PATH Train Takes ‘Craigslist Approach’ and More On Transportation Funding

Last week, ratpag stumbled upon this post from the New York Daily News discussing the decaying state of mass transportation in the U.S.  Uninterested, we disregarded it and proceeded to wrap up the week’s posts as quickly as possible before leaving town for a long weekend.

Well, here we are today and, wouldn’t you know it, that really was an interesting post!  It talks of the PATH train, which connects New York City and New Jersey, and how its circuit breakers were irreparably damaged after Hurricane Sandy.  NBD right?  Why not just connect the wires directly and avoid all the hassle of interrupted electrical flow?  You guessed it:  out-of-control government regulation.

The alleged flooding that caused the destruction of circuit breakers.

The alleged flooding that caused the destruction of circuit breakers.

PATH was in a bit of a quandary, though, as they were flat out of circuit breakers and the company that had manufactured them closed up shop.  No more circuit breakers.  So PATH started calling around in what was referred to as the “Craigslist approach to dealing with mass transit needs.”

The Chicago Transit Authority, operating a similarly-old system, happened to have two of the 500-pound circuit breakers laying around in a warehouse and shipped them by truck to New Jersey.  Problem solved (kind of).  The CTA wants their circuit breakers back for when their obsolete breakers, well, break and so the PATH has to “self-manufacture new circuit breakers to replace the old ones.”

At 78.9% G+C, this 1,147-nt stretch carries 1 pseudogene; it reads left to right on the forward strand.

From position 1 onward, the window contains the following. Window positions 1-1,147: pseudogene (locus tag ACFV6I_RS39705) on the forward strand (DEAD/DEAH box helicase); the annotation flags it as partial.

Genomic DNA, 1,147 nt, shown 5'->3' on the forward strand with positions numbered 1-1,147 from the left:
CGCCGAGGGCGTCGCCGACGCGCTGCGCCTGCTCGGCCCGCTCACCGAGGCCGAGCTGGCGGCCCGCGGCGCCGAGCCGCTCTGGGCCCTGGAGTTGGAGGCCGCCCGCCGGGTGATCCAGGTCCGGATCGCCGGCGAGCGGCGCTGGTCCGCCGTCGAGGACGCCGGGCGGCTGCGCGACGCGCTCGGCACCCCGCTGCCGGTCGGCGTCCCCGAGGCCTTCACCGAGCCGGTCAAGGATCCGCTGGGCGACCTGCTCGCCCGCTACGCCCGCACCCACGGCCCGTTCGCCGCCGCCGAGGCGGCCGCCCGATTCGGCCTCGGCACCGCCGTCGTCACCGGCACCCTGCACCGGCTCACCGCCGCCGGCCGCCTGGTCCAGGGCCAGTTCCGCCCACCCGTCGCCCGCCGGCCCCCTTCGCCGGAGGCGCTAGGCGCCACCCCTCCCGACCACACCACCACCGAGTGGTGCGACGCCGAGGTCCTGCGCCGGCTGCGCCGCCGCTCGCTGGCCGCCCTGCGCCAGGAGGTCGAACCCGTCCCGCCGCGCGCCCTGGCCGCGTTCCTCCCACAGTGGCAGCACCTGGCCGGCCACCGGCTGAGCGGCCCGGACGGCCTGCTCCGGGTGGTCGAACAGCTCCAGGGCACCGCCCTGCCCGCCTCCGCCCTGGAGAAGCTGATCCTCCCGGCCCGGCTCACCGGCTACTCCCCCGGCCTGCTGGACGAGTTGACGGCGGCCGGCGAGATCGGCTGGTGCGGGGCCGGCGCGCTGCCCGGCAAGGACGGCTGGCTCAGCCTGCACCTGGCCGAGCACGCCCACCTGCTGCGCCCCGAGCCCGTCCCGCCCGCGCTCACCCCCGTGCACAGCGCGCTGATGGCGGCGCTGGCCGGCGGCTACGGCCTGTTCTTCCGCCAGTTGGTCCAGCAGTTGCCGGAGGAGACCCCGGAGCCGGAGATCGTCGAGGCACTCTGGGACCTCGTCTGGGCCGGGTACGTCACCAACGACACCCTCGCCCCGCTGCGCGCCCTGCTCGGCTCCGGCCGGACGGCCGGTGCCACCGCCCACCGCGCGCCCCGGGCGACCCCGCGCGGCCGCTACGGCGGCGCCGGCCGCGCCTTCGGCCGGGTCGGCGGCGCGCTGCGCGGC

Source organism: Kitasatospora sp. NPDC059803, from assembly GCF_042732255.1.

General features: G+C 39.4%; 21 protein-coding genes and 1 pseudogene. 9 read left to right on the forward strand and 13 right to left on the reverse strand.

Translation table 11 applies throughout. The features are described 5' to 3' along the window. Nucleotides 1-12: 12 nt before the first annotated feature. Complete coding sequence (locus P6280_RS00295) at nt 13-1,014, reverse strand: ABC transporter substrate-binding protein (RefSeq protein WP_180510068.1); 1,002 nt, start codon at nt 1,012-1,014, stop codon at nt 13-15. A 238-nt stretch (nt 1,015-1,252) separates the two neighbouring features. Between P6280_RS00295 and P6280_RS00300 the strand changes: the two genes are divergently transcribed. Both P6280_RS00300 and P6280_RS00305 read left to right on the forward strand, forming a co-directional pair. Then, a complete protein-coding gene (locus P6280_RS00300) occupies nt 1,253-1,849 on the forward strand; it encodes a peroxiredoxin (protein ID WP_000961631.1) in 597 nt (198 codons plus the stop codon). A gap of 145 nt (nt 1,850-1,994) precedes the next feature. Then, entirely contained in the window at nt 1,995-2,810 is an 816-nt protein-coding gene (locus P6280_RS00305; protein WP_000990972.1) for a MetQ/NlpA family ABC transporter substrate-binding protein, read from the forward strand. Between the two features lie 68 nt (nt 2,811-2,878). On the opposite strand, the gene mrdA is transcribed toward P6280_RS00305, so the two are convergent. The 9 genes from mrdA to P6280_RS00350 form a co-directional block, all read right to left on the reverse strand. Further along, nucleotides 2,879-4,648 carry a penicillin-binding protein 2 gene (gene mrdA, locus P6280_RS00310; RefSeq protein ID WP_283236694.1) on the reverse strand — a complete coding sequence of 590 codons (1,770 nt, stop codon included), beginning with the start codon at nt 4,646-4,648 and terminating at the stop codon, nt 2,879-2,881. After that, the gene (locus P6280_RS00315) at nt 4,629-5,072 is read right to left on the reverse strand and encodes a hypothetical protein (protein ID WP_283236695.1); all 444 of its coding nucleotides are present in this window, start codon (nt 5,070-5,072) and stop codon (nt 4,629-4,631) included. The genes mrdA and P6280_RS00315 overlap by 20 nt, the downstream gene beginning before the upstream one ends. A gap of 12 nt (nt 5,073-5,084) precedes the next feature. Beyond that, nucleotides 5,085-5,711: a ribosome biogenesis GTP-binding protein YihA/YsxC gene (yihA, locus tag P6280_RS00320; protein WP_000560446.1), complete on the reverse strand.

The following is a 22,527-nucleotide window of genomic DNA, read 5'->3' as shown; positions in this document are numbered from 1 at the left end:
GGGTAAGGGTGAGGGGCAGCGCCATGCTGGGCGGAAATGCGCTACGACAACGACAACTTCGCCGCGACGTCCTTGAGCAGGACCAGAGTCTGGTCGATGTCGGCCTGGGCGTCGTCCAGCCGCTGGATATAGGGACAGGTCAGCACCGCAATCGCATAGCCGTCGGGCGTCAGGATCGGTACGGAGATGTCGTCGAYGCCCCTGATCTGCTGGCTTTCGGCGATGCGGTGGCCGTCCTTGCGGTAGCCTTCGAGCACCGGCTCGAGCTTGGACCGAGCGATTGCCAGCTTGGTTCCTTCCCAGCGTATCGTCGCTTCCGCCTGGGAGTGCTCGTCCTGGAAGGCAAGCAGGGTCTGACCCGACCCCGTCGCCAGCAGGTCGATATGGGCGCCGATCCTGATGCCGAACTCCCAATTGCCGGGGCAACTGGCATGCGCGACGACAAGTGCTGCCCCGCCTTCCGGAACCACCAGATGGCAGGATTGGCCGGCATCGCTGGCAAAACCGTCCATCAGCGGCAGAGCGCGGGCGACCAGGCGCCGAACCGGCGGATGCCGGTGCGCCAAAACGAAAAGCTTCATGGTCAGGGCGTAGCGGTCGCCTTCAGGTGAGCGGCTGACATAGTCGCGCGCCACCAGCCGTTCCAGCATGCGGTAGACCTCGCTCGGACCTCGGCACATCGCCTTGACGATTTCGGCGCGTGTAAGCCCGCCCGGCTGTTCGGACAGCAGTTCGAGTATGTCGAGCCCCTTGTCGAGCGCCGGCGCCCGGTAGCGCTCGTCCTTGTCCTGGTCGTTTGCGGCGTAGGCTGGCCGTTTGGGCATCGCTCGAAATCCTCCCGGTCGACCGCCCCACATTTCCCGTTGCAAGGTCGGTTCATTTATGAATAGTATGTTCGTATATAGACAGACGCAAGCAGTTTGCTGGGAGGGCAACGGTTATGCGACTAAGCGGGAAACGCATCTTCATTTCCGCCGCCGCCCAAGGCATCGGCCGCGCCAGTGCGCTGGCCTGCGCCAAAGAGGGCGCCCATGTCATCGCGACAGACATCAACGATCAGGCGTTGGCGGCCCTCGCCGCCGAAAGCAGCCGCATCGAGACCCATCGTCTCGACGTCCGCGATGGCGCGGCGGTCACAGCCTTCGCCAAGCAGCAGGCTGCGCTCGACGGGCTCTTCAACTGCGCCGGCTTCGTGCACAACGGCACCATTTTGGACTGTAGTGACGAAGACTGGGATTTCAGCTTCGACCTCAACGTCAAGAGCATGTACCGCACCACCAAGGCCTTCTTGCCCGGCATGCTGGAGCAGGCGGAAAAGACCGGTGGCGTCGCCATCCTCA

So why all of this wackiness?  Why are we reverse-engineering antiquated technology to replace the antiquated technology that was borrowed from someone else (because they need their antiquated technology back for when their currently-used antiquated technology stops working, as antiquated technology is wont to do)?  Because, as Streetsblog mentioned the other day,

the backlog for transit maintenance and replacement stands “conservatively” at $86 billion, according to the Federal Transit Administration.  That backlog is expected to keep growing at a rate $2.5 billion each year without a significant infusion of funds.

The post details a meeting of the Banking Committee called and chaired by New Jersey Senator Bob Menendez where he asks various transit officials from around the country whether they “believe that current funding levels are enough to help you achieve a state of good repair.”  Responses ranged from “no sir” to “woefully insufficient.”

So why is funding likely to remain flat when so much catching up needs to be done?  That’s a question ratpag can’t figure a reasonable answer to.  We’re happy to see people out there rallying for transit funding, from bus drivers in Maine to hundreds of miscellaneous people in Washington, DC.  Keep up the good work, ratpaggers!  Rest assured that we here at ratpag HQ will continue working tirelessly through the night to bring this country the transit that it needs.

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